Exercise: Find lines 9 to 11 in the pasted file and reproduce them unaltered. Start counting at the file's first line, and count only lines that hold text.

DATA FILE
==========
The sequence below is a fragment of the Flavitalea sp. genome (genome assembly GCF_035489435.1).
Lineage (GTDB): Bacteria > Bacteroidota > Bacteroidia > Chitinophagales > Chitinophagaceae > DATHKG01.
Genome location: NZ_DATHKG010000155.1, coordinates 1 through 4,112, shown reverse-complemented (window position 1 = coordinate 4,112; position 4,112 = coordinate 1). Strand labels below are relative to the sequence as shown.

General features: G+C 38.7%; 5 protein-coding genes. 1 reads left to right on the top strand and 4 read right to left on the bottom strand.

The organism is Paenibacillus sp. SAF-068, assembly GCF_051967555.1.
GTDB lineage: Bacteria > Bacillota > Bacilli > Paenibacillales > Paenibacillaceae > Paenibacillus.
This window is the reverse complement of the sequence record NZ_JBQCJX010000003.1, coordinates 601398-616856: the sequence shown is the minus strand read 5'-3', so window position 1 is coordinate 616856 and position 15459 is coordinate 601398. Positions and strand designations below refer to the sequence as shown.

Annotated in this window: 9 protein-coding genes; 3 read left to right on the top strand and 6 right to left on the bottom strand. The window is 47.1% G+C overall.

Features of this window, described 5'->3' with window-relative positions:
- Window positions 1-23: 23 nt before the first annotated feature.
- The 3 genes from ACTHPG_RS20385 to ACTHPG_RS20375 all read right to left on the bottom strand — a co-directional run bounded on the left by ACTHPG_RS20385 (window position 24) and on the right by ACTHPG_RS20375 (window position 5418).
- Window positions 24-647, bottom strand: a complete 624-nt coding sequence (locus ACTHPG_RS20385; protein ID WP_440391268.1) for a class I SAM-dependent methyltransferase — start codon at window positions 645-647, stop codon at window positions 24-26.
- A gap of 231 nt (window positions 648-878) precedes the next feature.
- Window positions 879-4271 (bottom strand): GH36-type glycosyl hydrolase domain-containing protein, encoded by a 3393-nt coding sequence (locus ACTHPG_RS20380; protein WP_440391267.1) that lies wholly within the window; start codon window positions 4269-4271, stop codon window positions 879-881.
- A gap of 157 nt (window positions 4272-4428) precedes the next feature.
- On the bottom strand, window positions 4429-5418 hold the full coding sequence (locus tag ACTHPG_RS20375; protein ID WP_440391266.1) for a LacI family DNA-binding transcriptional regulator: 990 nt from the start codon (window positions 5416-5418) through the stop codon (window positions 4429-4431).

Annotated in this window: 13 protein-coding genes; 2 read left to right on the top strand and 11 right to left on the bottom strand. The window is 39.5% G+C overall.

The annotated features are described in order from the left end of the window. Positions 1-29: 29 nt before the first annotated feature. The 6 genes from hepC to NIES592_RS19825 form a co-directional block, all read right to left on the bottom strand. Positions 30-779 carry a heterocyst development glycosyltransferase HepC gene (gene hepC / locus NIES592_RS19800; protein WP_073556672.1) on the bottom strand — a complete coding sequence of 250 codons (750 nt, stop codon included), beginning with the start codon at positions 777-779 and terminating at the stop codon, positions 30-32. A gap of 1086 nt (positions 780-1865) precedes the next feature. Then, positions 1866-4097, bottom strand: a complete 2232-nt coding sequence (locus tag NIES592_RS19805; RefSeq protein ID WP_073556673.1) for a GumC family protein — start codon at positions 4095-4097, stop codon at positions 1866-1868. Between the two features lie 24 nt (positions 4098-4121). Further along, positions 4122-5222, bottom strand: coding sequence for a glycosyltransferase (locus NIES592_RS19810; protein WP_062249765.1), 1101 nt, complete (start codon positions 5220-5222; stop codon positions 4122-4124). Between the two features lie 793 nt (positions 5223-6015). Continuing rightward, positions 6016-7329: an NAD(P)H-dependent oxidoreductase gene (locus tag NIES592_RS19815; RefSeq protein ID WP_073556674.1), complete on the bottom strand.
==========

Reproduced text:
Features of this window, described 5'->3' with window-relative positions:
- Window positions 1-23: 23 nt before the first annotated feature.
- The 3 genes from ACTHPG_RS20385 to ACTHPG_RS20375 all read right to left on the bottom strand — a co-directional run bounded on the left by ACTHPG_RS20385 (window position 24) and on the right by ACTHPG_RS20375 (window position 5418).